Polpette: the Italian dish that conquers the world
Polpette are one of those dishes that accompany the life of an Italian from childhood to adulthood. In fact, many Italians would say that it was their grandmother who created the recipe for polpette. Depending on the city and the region, there are different kind of meatballs, flavored with several spices, with sauce or in white: a meatball for every taste!
They are a very tasty second course, really easy to make, especially because is used meat without bone, the ground meat for the note. It must be said, in fact, that the term “polpetta” probably derives from the term pulpa, that means meat without bone in Latin. Others, however, think that the etymology of the term comes from the French word paupiere which means eyelid, because of the movement of the hands used to produce them seems exactly what the eyelid does to protect the eyes.
But are polpette completely an Italian recipe? Let’s find out together.
Polpette: a bit of history
According to the most reliable theories the polpette were born in Persia with the name of kofta, meatballs typical of the Middle East, whose derivation probably comes from the Persian word koofteh which means “pounded meat”. It is known, however, also that the polpette were prepared in ancient Rome: the great Roman chef Apicius called them esicia omentata although they do not correspond exactly to our idea of meatballs: they were made with myrtle berries and garum mixed with red wine and wrapped in red wine and omentum (the pig net).
Until the fourteenth century in recipe books there is no trace of the word meatball which appears only in the fifteenth century in the Libro de Arte Coquinaria by Maestro Martino, cook of the chamberlain Patriarch of Aquileia. Although the term is similar (purpetta), the dish does not correspond once again to our idea of polpette: it was in fact mostly a subspecies of roast on a spit. However, it represents the first recipe dedicated to meatballs in the history of Italian culinary literature.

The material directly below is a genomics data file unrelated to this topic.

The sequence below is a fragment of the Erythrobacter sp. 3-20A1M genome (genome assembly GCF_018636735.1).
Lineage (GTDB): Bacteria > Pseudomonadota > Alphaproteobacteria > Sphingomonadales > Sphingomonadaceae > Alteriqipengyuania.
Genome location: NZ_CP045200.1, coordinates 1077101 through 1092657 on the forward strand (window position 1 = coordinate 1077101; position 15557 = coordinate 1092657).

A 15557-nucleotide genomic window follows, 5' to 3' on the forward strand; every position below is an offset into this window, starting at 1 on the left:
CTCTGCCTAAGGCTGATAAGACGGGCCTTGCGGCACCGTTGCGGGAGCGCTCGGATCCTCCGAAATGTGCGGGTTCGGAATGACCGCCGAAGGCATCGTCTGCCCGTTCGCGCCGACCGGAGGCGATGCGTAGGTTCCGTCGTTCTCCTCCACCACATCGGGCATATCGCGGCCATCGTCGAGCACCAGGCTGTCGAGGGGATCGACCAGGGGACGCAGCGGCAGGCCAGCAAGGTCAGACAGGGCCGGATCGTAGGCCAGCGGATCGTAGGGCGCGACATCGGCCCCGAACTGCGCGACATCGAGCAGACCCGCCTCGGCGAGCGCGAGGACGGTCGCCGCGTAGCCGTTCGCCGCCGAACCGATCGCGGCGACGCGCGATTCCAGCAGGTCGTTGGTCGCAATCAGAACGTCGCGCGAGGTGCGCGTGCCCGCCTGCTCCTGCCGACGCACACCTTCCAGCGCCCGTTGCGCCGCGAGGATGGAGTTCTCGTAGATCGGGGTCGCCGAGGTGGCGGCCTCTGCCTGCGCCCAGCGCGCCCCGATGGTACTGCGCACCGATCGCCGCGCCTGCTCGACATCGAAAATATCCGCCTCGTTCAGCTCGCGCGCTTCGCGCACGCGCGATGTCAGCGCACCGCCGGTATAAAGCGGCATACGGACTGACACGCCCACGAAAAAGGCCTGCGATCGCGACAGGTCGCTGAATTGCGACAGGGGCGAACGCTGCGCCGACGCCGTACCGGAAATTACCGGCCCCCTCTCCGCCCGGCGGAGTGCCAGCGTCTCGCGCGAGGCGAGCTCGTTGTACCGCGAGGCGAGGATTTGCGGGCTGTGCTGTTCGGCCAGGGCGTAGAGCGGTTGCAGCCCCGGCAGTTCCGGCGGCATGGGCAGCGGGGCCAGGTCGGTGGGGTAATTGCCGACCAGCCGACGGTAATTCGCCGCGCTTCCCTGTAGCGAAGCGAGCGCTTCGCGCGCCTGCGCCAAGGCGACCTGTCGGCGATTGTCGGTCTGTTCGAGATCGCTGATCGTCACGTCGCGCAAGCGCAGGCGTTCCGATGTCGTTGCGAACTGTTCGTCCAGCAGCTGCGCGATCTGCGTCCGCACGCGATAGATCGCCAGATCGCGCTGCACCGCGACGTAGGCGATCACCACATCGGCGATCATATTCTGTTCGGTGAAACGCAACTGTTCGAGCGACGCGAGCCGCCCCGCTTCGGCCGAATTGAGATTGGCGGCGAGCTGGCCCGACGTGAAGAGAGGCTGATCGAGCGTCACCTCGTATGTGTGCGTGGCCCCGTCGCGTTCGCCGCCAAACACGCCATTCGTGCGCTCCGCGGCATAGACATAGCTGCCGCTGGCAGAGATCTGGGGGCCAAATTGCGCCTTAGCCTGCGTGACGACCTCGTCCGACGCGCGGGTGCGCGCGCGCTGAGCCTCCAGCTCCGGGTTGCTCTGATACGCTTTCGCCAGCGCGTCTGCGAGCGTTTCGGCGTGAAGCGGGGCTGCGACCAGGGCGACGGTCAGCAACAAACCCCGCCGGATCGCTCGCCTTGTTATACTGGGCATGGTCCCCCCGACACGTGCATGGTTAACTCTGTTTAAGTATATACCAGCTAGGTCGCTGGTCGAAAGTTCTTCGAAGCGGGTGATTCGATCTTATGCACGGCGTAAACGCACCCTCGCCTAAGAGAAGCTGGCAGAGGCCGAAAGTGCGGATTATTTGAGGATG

Subsequently, taking a leap of a few centuries, we find the recipe for meatballs in the well-known manual by Pellegrino Artusi La scienza in cucina e l’Arte di mangiar bene (Science in the kitchen and the Art of eating well) from 1881. He himself declares that it is such a simple dish to make that even a ciuco (a donkey) could do it. It also emphasizes how they are a dish also created for recycling leftover meat. As is usual for every poor dish, even meatballs have evolved, becoming a real dish without having to recycle anything.
Today, in fact, preference is given to decidedly richer raw materials such as fresh ground beef, Parmesan, ham. We have already said how each country has its own recipe and sauce for meatballs: the Spanish albondigas, the Dutch bitterballen, the Chinese shi zi tou.
The polpette, in short, are the perfect dish that unites people, cultures and tastes, declining the recipe in numerous variations.
Let’s see below our all-Italian and extremely traditional recipe: polpette in pizzaiola style.
Polpette: the recipe
400 grams of beef or veal
40 grams of Parmesan cheese
40 grams of breadcrumbs
4 slices of pancarré or 2 entire slices of bread soaked for 5 minutes in water or milk
Tomato sauce in “Pizzaiola” style
250 ml of tomato sauce
250 ml of water
3 tablespoons of extra virgin olive oil
Preparing time 10 min
Cooking time 40 min
First of all, put all the ingredients in a bowl and start moving them all together, forming a homogeneous and slightly sticky mixture. Then create the balls with the mixture, making a circular motion and place them on a plane.
Then we go on to the sauce.
Cook the garlic with extra virgin olive oil and add tomato sauce. Use the same quantity of tomato and water (e.g. if you use 1 bottle of water you will use 1 bottle of tomato sauce) then add salt and oregano.
Put meatballs in the sauce and continue cooking for 40/50 minutes, add some water if you reduce the sauce too much.
Enjoy your polpette in pizzaiola style!